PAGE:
Rob: Yeah. Well, you know, I, one of my funny stories about that is, is that– First of all, I wish I spoke Spanish as well, as you speak English. Thank God for you and your bilingual gift. When I go out to the Hispanic congregations, I do my very best in the liturgy, especially the liturgy, I always preach through a translator. And so, I’m thankful for those people who had those skills. And I remember I was doing a confirmation and that is when the bishop puts his or her hands on the head of someone and praise God’s prayer over them that their life may be fully committed to Christ, and to his kingdom. And I was struggling with the Spanish and the teenager looked up to me and said, look, it’s okay, just say it in English. But what that told me was, even amongst our Hispanic ministries, there is a shift happening. One generation wanted the mass and all the words in Spanish but the younger people, and keeping the younger people, we have to make a pivot. How do you do that? How are you advising people to do that?

Reverend Guerra: Yes. And we cannot leave that to the side, you know, it just something that the parents think about it. When they come and I say, let me ask you this, the services for who? For the quinceanera, okay? The kids are going to speak English. So, you guys wanted for her and the kids, you know the girls and accompanies, or for you? And one of the parents will say, go ahead and do it in English. Really, it’s for them. And I started doing it all in English. The girls would come and say at the end and wanted to really know how to be like you. I said, okay. Let’s start with it. And I keep calling her and asking her, let’s keep in touch. Her name is Leila. We stay in touch.

Rob: This is wonderful, isn’t it? I mean, there is that piece in the bible that sometimes we don’t remember and that is, God moves not only in our words, in our generosity and all that, but also in our explain. As you and I are trying to pursue a life with Jesus and allow Jesus to have his way in our lives, we become ambassadors. You never know who is looking. You never know who is watching, the Leila’s out there are paying attention. And who knows if that nuns didn’t know you were watching so carefully when they were doing their gardening.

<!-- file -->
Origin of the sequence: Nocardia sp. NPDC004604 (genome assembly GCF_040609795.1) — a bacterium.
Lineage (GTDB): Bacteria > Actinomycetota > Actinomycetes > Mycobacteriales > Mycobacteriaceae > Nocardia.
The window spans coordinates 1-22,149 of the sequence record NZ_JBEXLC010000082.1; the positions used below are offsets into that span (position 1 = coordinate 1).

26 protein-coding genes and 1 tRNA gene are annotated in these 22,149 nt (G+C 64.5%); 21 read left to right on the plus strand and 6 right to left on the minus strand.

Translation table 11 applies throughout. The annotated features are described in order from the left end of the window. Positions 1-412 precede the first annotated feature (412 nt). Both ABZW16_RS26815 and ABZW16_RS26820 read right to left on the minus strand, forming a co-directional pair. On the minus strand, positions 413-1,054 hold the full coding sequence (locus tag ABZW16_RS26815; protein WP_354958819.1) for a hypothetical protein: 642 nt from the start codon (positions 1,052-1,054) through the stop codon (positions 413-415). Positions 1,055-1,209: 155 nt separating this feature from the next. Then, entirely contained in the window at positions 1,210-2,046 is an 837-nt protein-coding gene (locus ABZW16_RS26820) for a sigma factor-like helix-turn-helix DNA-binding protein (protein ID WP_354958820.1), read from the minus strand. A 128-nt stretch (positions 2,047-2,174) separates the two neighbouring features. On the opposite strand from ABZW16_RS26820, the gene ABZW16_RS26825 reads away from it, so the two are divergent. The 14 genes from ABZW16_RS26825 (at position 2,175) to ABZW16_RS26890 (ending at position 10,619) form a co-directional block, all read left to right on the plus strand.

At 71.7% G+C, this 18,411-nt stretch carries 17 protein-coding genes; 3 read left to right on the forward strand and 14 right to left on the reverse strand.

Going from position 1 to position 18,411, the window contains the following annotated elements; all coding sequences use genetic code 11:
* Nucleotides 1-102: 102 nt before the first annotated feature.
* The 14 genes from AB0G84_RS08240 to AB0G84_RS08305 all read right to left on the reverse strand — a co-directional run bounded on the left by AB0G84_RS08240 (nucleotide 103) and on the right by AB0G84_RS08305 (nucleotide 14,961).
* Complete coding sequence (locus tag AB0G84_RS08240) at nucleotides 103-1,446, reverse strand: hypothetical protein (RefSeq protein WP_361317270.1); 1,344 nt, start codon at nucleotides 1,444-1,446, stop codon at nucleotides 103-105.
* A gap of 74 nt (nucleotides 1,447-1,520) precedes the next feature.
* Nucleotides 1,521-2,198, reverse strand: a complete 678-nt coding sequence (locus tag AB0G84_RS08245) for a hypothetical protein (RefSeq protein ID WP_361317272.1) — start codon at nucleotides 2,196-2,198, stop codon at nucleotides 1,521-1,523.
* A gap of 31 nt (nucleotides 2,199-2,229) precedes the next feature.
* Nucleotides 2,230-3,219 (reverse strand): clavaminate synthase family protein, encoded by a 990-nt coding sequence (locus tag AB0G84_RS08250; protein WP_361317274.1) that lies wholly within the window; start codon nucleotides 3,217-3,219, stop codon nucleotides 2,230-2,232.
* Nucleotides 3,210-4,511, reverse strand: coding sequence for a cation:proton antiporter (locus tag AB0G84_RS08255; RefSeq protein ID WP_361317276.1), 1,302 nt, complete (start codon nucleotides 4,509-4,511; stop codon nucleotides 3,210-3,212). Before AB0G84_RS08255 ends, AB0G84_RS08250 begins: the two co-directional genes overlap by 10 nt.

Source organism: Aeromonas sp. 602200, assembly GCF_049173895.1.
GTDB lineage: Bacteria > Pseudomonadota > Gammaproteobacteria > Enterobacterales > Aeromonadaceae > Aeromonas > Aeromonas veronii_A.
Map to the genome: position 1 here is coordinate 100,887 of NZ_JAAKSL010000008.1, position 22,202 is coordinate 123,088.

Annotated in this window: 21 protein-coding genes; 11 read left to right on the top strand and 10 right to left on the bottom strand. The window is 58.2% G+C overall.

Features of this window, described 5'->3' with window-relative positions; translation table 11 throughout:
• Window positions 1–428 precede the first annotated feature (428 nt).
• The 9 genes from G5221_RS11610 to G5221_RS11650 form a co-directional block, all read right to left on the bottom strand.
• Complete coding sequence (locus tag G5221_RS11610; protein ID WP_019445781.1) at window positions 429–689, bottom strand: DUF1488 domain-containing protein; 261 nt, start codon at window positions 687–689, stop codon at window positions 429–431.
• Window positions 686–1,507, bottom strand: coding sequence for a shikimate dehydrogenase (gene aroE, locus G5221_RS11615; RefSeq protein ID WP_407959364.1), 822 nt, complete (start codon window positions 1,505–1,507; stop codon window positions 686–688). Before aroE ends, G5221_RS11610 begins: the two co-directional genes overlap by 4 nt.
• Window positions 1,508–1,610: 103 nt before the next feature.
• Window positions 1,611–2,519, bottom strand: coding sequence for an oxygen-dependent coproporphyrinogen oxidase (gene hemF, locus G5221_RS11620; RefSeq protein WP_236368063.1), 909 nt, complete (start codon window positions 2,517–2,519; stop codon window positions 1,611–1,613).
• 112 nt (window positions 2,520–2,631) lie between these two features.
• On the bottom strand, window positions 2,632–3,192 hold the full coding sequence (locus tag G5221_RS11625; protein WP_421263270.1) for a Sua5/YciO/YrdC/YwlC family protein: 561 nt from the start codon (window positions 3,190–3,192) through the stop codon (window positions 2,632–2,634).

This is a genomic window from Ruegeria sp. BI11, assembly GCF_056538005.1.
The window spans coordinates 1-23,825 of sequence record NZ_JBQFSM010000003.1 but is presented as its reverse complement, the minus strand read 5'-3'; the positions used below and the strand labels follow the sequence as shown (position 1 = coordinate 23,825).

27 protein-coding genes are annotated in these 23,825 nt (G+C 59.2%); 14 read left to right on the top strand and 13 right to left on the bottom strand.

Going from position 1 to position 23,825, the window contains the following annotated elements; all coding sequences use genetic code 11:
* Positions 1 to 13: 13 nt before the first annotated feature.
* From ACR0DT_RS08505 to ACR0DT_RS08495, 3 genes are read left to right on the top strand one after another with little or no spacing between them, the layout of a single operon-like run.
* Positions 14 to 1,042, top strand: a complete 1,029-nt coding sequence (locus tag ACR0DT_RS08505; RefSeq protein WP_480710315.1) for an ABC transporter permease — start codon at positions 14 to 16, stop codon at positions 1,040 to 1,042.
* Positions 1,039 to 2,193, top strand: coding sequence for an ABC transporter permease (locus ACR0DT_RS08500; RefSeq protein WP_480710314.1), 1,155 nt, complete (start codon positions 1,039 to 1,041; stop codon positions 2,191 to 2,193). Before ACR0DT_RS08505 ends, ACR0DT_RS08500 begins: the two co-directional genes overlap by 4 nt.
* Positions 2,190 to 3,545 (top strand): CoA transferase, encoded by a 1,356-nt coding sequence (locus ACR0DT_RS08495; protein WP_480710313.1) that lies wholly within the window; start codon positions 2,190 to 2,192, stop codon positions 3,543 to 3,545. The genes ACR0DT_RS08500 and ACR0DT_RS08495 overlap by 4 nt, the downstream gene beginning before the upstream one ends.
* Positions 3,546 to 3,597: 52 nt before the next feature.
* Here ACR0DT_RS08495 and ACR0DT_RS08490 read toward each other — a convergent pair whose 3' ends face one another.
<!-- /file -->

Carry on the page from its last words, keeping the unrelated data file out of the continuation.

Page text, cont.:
I’ve just invited you to take up some new work. You’ve been very effective in the congregations, very effective amongst the folks. So, I’ve asked you to join my staff to be the missioner to Hispanic people. So, not only in the parish, but now to help us as a diocese and help our congregations to reach out to Hispanic folks in our midst. And let me just say, before COVID, as you know, things were going very well. We were inviting more and more folks to church as the Episcopal Church and Hispanic folks, and they were coming and that was the fastest growing segment of our diocese. But then COVID sort of stopped all that. And so, with your appointment, now we’re trying to reboot and trying to find our footing in the in the sort of post pandemic world. So, you and I had a conversation about this just the other day. Say a little bit about how you view the work? And sort of your next couple of steps?

Reverend Guerra: Okay, the very first one will be to, for people who already have two families, and I say it’s one community, two families, Hispanic family, and your family, or other family to serve bilingual service at least once a month. That will have unity of the families, one family.

Rob: This is for congregations that already have a Hispanic population worshipping in their mix, as well as an Anglo congregation as well?

Reverend Guerra: Correct.

Rob: This is for congregations that already have two kinds of congregations in one building, yes?

Reverend Guerra: Yes. And anybody there that is listening to us wants me to come and see how to deal with this, I am willing to come and help them. But one of the best things, that I know works, because it works in the Christ Church that I’ve been there since 2017, bringing our culture, our heritage to them, show them– One person asked me one day, why do they dress like that? Why do they have a service? We don’t have that. I said, I’m not going to answer right now. It’s something beautiful. But I’m going to create something for all of you. So, we bring the fashion show and that day, we explained all what it was. The Anglo was so inspired. And now, they want to know when there will be one and come and see it. Now, they know what it is. So, we first introduce ourselves to them. And at the same time, I tell, Hispanic, let’s bring their culture to us. Let’s be one. Not only us, for them, but them for us. All together.

Rob: Yeah, yeah. I mean, it really is– We are always translating, aren’t we? We are always being ambassadors, aren’t we? We are always sort of sharing who we are? The richness of our backgrounds with one another.